Thoughts: French director Alexandre Aja is known for his more, ahem, extreme work (High Tension, Mirrors, Piranha 3D, Horns), so I was more than a little surprised his name was attached to this big-screen adaptation of Liz Jensen’s 2005 novel.  I mean, there doesn’t seem to be any opportunity for characters to be dispatched of in a most grisly fashion but perhaps The 9th Life of Louis Drax is an attempt to show Aja’s softer side.  Focused on a comatose boy and the secret as to why he’s in his current state, this September release might be a nice return for the carefully constructed mystery genre that’s been dormant for far too long in my book.  Starring Jamie Dornan (Fifty Shades of Grey), Sarah Gadon (Dracula Untold), Aaron Paul (Need for Speed), Barbara Hershey (Insidious: Chapter 2), and Oliver Platt (Flatliners), if Aja can withhold the bloodletting and let the story take center stage he may just have a winner on his hands.

The Silver Bullet ~ Kill the Messenger

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Synopsis: Based on the true story of journalist Gary Webb, a reporter becomes the target of a vicious smear campaign after he exposes the CIA’s role in arming Contra rebels in Nicaragua and importing cocaine into California.

Release Date:  October 10, 2014

Thoughts: Though it reeks of Jeremy Renner continuing his neverending quest for Oscar glory, there’s little doubt that the real life story serving as the basis for Kill the Messenger has potential to be a pivotal moment in his career.  Look, we all know that Renner (The Bourne Legacy, American Hustle) can act with the best of them…but I feel the actor is taking himself a bit too seriously at this point.  Working with director Michael Cuesta to bring journalist Gary Webb’s life to the big screen, Renner makes a good impression in this first trailer…though it does feel like we’ve seen this exact same story told several times each decade .

Down From the Shelf ~ Flatliners

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The Facts:

Synopsis: Medical students bring themselves near death; their experiment begins to go awry

Stars: Kiefer Sutherland, Kevin Bacon, Julia Roberts, Oliver Platt, William Baldwin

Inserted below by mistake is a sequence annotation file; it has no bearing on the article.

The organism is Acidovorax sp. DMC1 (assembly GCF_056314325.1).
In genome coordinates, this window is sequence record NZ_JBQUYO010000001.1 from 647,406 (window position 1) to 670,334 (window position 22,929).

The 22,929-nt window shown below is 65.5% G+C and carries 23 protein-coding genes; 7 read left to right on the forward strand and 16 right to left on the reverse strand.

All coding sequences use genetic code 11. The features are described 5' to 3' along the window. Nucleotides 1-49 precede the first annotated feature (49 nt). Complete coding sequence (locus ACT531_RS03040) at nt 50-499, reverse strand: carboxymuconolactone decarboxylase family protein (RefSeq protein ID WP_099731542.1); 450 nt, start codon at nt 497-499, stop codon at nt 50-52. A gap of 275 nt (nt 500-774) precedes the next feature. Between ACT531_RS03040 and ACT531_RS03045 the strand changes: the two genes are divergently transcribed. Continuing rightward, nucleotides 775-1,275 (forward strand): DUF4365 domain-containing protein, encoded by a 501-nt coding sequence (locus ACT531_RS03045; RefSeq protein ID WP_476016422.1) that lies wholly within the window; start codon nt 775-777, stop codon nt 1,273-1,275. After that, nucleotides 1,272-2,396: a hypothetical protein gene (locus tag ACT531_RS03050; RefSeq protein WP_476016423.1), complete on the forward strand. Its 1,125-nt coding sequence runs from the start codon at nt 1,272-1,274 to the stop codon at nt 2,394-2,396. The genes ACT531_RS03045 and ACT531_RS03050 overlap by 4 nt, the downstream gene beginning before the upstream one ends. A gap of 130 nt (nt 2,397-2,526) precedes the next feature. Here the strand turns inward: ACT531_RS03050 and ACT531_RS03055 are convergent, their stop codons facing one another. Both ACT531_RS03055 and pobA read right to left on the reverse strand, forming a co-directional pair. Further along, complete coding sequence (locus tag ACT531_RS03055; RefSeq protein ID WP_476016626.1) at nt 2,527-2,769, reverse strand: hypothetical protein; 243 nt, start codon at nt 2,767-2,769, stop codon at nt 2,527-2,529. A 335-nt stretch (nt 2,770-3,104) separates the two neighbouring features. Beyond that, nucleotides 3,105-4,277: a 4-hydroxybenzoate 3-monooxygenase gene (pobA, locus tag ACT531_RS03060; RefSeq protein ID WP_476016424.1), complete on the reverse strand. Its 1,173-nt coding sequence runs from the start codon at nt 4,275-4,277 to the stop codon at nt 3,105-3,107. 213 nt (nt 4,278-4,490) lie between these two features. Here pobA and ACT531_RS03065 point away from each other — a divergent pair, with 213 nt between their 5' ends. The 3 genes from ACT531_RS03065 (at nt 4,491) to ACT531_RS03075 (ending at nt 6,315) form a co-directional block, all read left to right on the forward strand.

Director: Joel Schumacher

Rated: R

Running Length: 115 minutes

TMMM Score: (7/10)

Review: There are some movies that bring up a lot of memories when you hear the title and for me just hearing the name Flatliners takes me back to the summer of 1990 when I anxiously awaited the August release of this thriller.  I recall the movie was released when my family was at our cabin and I wouldn’t be able to see it until we returned to the cities but it wasn’t long until my dad took me (hey, I was still underage for an R-rated movie!) to Yorktown 3 for a weeknight showing.

Flatliners has always been a guilty pleasure film for me with its over-the-top concept, stylish direction by Schumacher, and enjoyable performances by a cast that have all gone on to bigger and better things (well, maybe Baldwin excluded).  Revisiting the film again recently, I found that it still packed a nice little punch even if my adult eyes saw many of the cracks that previously went over my head.

Schumacher was a hot director at the time and was still riding the successful high of The Lost Boys three years earlier.  His remake of a French romance (Cousins) was well-received yet Schumacher would change course again to deliver what may seem like a horror film but is really more of a drama-thriller.  Re-teaming with one of his Lost Boys (Sutherland) and nabbing shooting star Roberts (who filmed this before Pretty Woman was released in March of 1990) was a bit of a coup and both actors, along with Bacon, Platt, and Baldwin formed a nice quintet of players as medical students pushing the line between life and death.

Sutherland has always been an interesting actor (much like his father, Donald) and he turns what could have been a one note hero/anti-hero role into a guy with some depth though it’s masked by a false bravado.  Film history has established that doctors have a God-complex and that notion is played up as the medical students each take turns ‘flatlining’ in an after-hours illegal pseudo-study group.  It’s when they are brought back that, unbeknownst to them, they bring something else back with them.

Essentially, the same scenario is replayed over and over again as each of our leads has a different experience in the thin line between heaven and earth.  All of the post-revival happenings are menacing in one way or another but none are of the serial killer variety…though the film’s preview tries to trick you into thinking they are.  Sutherland begins to be terrorized by a boy from his youth, Roberts sees her dead father, and Baldwin’s seedy past comes back to haunt him.  The secret to Bacon’s struggle seems to parallel what Sutherland is going through but a surprisingly emotional twist brings the film its best scene between Bacon and someone from his past. 

This could have been made by any number of directors with any combination of actors but the group that has been assembled strongly delivers a thriller even with its definite B-movie origins.  Elevating it slightly is James Newton Howard’s alarming score and Jan de Bont’s excellent visuals.  The film was shot around Loyola University in Chicago and Schumacher mines the campus and its gothic design for all it’s worth.

Flatliners does fall, um, flat in the middle section but I’ve always responded well to the movie in my numerous viewings of it throughout the years.  Yes, the basic plot stretches the bounds of any logical credibility and in hindsight much of it doesn’t line up but I’m willing to forgive a lot from a film that has its eyes and ears in the right place.  From a visual standpoint alone the film is recommended, and if you’re looking for a slick thriller from the 90’s that isn’t too horribly dated, you can’t miss with this one.